SEOUL, Sept. 25 (Korea Bizwire) – In May of this year, a tragic incident occurred in Gwangjin-gu, Seoul, when a 5-year-old child with acute laryngitis was unable to access an available emergency room, and sadly passed away without receiving inpatient care. This incident shed light on the concerning state of pediatric healthcare in South Korea.
A survey conducted by the Korean Society of Pediatrics and Adolescent Medicine in December of last year revealed some alarming trends. It found that 51 percent of pediatric training hospitals, mostly university hospitals, had reduced their pediatric emergency departments.
Only 38 percent of these hospitals claimed to provide round-the-clock pediatric care. Since the end of last year, several major hospitals have either stopped admitting pediatric patients or have scaled back their nighttime and weekend services.
The root cause of this issue is a shortage of pediatricians. Over the last four years, the rate of recruitment of new pediatricians has sharply declined, from 71 percent in 2020 to 37 percent in 2021, 28 percent in 2022, and 25 percent in 2023.
In response, the government has taken steps to prevent a collapse in pediatric medical care, increasing nighttime pediatric consultation fees and providing an additional monthly allowance of 1 million won to pediatricians. Additionally, the government plans to expand public specialty care centers for children and pediatric emergency medical centers.
Recently, the Ministry of Health and Welfare announced the “Follow-up Plan for Improving the Pediatric Medical System,” which focuses on attracting doctors to pediatrics, a field in crisis due to declining birth rates.
Those in the medical community argue that the high cost of pediatric training and the legal burden in case of medical accidents are discouraging doctors from choosing pediatrics as their specialty. In the first half of this year, only 16.6 percent of pediatric residency applications were accepted.
To alleviate the legal burden, the government is considering a more realistic compensation plan for “unavoidable medical accidents” that are not intentional. A social council with legal experts to ease the legal burden on pediatric doctors will also be established.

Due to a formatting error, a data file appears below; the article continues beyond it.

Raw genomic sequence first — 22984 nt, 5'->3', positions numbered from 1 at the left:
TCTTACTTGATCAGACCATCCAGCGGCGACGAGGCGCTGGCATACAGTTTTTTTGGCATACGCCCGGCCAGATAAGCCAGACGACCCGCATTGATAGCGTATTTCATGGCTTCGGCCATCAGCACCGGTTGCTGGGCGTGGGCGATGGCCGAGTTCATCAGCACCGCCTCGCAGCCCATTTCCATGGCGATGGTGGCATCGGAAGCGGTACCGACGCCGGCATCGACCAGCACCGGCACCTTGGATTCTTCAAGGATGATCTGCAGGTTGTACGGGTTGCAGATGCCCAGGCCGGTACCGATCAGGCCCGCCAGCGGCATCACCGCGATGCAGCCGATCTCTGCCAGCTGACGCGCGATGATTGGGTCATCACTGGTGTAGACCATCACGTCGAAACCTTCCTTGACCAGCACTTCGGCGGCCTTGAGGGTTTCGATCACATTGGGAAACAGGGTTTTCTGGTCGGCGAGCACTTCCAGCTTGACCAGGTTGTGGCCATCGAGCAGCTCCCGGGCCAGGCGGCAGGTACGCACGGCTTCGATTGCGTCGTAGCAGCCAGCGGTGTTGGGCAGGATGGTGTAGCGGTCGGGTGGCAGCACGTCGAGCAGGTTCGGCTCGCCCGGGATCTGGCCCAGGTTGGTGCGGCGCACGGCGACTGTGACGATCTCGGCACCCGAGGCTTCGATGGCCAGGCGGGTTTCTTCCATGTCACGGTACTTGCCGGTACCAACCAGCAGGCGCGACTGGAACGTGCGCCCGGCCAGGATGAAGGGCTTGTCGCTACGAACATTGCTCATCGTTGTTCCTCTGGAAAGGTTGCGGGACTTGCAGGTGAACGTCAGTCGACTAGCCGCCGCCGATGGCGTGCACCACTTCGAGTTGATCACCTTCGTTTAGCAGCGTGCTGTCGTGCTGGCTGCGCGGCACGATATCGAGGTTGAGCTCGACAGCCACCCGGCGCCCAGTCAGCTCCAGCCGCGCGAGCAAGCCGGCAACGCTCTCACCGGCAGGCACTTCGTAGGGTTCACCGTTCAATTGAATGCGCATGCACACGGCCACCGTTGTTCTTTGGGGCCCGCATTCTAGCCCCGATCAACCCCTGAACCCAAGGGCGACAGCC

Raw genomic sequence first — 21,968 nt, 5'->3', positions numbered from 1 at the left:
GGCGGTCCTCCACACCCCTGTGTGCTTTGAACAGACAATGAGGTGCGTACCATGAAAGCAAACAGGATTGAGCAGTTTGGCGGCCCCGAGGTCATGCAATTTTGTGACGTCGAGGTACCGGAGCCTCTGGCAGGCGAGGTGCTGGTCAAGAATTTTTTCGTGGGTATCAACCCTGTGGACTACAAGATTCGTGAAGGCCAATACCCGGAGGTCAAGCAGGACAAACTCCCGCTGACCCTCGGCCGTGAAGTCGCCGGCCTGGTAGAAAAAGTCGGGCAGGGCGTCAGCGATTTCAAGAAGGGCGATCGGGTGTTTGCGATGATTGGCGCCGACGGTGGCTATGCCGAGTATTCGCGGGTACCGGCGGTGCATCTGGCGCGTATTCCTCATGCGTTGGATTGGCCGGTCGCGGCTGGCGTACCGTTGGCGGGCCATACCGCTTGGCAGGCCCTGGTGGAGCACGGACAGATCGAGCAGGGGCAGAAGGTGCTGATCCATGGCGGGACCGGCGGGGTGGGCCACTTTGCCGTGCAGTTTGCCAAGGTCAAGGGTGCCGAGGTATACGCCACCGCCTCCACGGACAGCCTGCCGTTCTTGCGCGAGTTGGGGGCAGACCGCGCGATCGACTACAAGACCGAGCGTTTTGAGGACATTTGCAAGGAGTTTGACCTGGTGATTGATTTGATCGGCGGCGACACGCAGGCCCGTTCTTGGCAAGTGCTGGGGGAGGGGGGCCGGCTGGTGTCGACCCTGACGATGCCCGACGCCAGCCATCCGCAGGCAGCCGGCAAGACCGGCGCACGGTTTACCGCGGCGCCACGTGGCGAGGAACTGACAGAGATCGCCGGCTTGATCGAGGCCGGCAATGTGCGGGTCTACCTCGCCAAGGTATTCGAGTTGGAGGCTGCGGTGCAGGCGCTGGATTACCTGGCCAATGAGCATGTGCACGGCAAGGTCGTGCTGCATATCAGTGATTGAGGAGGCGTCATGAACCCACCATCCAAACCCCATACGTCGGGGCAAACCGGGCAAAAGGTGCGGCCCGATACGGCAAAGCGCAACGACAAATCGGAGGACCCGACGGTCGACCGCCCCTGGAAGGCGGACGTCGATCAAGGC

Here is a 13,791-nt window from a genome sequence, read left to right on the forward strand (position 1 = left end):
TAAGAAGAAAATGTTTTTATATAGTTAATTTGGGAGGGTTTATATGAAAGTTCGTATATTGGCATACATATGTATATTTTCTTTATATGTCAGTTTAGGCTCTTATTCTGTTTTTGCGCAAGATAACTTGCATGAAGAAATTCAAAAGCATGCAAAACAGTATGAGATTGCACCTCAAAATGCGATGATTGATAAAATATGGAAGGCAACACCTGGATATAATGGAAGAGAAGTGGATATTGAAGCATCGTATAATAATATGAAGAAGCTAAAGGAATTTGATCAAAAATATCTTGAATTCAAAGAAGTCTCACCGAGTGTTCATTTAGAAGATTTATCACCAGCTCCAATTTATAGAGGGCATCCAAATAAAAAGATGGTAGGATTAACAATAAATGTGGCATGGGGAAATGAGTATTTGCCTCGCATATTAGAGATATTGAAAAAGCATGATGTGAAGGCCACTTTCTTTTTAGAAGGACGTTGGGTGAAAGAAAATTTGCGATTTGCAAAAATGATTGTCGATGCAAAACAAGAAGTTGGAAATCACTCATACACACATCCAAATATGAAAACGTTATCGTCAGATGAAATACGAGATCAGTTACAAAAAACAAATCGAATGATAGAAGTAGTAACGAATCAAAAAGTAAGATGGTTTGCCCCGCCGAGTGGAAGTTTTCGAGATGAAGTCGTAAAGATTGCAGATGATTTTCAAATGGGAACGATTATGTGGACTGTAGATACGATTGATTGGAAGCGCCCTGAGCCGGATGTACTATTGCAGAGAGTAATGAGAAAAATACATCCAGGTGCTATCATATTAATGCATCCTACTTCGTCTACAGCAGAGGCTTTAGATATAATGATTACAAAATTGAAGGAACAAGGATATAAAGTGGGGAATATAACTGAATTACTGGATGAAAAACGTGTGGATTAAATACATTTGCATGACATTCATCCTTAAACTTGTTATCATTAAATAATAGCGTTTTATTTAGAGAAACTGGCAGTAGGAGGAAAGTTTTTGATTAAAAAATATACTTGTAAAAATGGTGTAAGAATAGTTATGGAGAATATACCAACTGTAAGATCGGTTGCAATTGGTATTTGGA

To address the issue of parents not being able to find open hospitals at night and on holidays, the government plans to double compensation for consultations at hospitals, clinics, and pharmacies for children under the age of 6 during late-night hours.
Additionally, Moonlight Pediatric Hospitals, which provide care until midnight on weekdays and 6 p.m. on weekends, will receive financial support. These specialized care centers will receive an average of 200 million won per hospital, with fees adjusted to the hours of operation, potentially doubling compared to the existing nighttime medical management fee.
To improve the treatment of critically ill and emergency cases in children, the budget for facilities and equipment at children’s public specialized treatment centers will increase from 1 billion won this year to 6.1 billion won next year.
Children’s Public Specialized Treatment Centers focus on the care of critically ill children and were introduced in 2016.
Earlier this year, the government introduced a pilot project to compensate for medical losses retroactively to support Children’s Public Specialized Medical Centers, which provide short-term hospitalization for critically ill children and home treatment pilot projects.
Furthermore, plans include the establishment of two more pediatric emergency medical centers.
However, it remains to be seen whether these policies will be enough to encourage the growth of pediatric specialists needed to address the gap in essential pediatric care.
M. H. Lee (firstname.lastname@example.org)